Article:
James Tanner - Bryston
A high-end setup made entirely by Bryston (and Axiom).

When we connected the 4B3 power amplifier during the test, we had a problem starting it. Later it turned out that there's a whole procedure to do this - you need to turn on one button on the back, insert the power cable, then the device measures the current and voltage, and only then it can be turned on with a button on the front panel. Is that necessary? Do you think that hi-fi equipment sounds worse if the supply voltage is a bit too low or if the polarity of the plug is incorrect? If so, how do you explain it logically?

Yes. In order to get all the safety and hydro requirements and clearances, we have to provide these safeguards. Every product has to go through a very extensive and expensive test by the safety authorities before we can sell our equipment. The supply voltage can change quite a bit with our products without issue as most of our source gear runs Class A. With the amplifiers the lower or higher voltage will allow for slightly lower or higher power but there again there is a fairly wide envelope as to where it will perform without issue.

There are plenty of power conditioners in Bryston's catalog. I counted 16! Are they used by audiophiles or mainly professionals? How does this affect the sound?

We sell them about equally to pros and audiophiles. Oh, and these are not power conditioners - they are isolation transformers. The basic idea is to isolate you from the outside world. It's like having your own little power station inside your music room. The transformer has a primary and a secondary section and you are working off the magnetic field between these two sections. So the outside world (primary) never sees the inside world (secondary) thereby isolating your system from all the noise and crap on the hydro line outside your listening environment.

James Tanner - Bryston
The B135 integrated amplifier in a new finish.

Recently, we tested the BDA-3.14, which looks a bit like a device invented in five minutes, with a combination of two others. Are you not afraid that the implementation of Raspberry Pi in such expensive equipment looks a bit frivolous?

Not really. The Pi is a great and low-cost piece of gear so it is a very cost-effective way to add a computer to our BDA3 DAC. The one design parameter we have implemented though is we use the I2S output from the Pi to drive our DAC. This is the most accurate way to transfer digital signal and I think you will agree the 3.14 sounds superb as a result. Also using our DAC - which is the same as the BDA-3 DAC - eliminates any downside to the Pi itself. The Pi is being updated and improved upon as we go along and is retro fit-table to the 3.14 so customers will be able to upgrade going forward if required. Finally, Raspberry Pi devices have proven to be extremely reliable and versatile over many years now. We feel very confident in our decision to use them. And if I can make a point - quality engineering is not about using the most expensive parts available. It's about understanding the complexities of the circuit and implementing solutions that improve the performance of the product.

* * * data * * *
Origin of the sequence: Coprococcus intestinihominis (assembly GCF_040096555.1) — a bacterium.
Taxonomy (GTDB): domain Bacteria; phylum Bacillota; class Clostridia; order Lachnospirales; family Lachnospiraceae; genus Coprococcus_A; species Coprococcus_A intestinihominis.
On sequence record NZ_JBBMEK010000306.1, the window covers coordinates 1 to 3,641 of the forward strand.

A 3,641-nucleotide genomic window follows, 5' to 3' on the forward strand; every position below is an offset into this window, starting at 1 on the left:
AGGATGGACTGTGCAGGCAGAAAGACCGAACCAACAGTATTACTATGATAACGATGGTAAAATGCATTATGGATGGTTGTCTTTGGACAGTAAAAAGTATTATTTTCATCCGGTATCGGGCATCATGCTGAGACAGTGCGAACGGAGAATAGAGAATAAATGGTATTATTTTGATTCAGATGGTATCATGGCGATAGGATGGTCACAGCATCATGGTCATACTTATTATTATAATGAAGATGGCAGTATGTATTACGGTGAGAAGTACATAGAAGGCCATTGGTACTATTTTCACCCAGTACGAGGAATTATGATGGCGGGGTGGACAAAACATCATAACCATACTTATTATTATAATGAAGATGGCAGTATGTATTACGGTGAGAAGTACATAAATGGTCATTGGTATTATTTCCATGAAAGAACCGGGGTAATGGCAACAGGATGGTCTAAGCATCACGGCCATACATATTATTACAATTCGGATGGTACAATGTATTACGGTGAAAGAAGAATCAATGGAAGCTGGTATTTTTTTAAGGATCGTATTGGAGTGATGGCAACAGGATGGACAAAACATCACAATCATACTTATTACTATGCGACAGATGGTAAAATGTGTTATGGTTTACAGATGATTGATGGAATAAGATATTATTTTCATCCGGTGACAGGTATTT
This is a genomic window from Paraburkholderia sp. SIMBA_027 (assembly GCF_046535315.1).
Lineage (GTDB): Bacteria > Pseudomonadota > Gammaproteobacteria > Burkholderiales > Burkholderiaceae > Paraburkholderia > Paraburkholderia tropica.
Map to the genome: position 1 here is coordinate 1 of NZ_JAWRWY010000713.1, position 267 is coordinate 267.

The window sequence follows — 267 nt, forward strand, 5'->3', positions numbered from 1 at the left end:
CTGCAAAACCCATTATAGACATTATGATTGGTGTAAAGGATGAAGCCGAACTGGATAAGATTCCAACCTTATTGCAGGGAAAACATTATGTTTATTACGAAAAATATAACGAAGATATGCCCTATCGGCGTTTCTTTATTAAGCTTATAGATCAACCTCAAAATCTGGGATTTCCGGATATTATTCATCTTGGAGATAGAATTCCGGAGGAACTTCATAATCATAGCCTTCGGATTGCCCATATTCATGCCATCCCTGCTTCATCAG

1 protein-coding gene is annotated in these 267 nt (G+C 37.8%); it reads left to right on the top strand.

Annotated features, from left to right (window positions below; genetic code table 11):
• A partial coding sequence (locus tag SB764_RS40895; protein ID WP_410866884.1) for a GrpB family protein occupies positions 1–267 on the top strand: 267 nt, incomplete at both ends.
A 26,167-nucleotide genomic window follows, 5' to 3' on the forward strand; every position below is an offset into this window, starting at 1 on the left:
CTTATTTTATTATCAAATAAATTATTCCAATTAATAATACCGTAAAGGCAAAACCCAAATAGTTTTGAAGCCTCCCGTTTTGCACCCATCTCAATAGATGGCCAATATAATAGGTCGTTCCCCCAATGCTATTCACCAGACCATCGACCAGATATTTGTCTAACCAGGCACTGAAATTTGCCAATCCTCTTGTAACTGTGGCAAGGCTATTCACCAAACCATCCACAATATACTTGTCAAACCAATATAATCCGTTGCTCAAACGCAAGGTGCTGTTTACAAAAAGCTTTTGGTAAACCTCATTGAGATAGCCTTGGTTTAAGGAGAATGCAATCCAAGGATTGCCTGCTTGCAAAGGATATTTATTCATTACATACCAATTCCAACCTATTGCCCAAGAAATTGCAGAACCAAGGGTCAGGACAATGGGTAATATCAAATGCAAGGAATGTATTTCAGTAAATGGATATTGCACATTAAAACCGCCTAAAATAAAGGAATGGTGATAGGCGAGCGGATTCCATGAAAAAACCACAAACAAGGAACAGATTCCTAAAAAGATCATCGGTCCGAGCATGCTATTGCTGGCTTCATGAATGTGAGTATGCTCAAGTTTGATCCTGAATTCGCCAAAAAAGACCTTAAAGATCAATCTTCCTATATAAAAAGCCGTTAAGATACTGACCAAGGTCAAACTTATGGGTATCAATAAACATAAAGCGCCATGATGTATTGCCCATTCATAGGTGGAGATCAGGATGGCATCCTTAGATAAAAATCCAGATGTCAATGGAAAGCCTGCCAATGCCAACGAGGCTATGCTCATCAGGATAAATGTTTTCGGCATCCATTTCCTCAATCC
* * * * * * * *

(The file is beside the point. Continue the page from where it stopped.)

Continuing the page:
Bryston's loudspeakers are manufactured by Axiom. What is the purpose of having Bryston speakers, since Axiom also produces loudspeakers under its own brand that look very similar?

I am often asked why Bryston decided to partner with Axiom on our loudspeaker project. Yes, some of the products look similar, but that's an economic advantage and some are totally different. For example, we use 8-inch woofers they do not. But here is the complete story. Axiom is more capable of producing a quality loudspeaker than 99% of the companies out there. They have their own on-site anechoic chamber (same size as the NRC's chamber in Ottawa). They have the latest and greatest test gear. They have two superb engineers that have been involved in speaker design for over 30 years each. They have an on-site tower for testing subwoofers in a true anechoic environment. They make their own (and our) drivers to suit each model independently. They make and test all the speakers in Canada (drivers are made in Axiom's factory so they maintain all aspects of quality control). All Cabinets are made in their factory in Ontario using high-quality CNC machines. Also, they do this at a price point that mere mortals can afford. If you think about it, there is a striking symmetry between our companies. We have known each other for over 30 years, since our days at the NRC in the early 80s. Both Bryston and Axiom are still controlled by their founders and built on a passion for audio. There are very few audio companies left that are not now controlled by a conglomerate. We are geographically very close to each other in small towns in northern Ontario. We both share a passion for doing real research and staying on the leading edge of our areas of expertise. We both share a belief in manufacturing the products we design and sell and we both have extensive manufacturing facilities located in Canada to ensure the best product quality. So I chose Axiom to work with me because they are the most qualified to help me with this project and because we share a passion for audio. If I tried to tackle this project on my own the capital costs would have been horrendous and the speaker would be 3 times the price, with the initial ship date still in the future. I was also starkly aware of the abysmal track record of electronic companies entering the speaker market. Having a speaker company as a design and manufacturing partner eliminated the reasons this happens so often.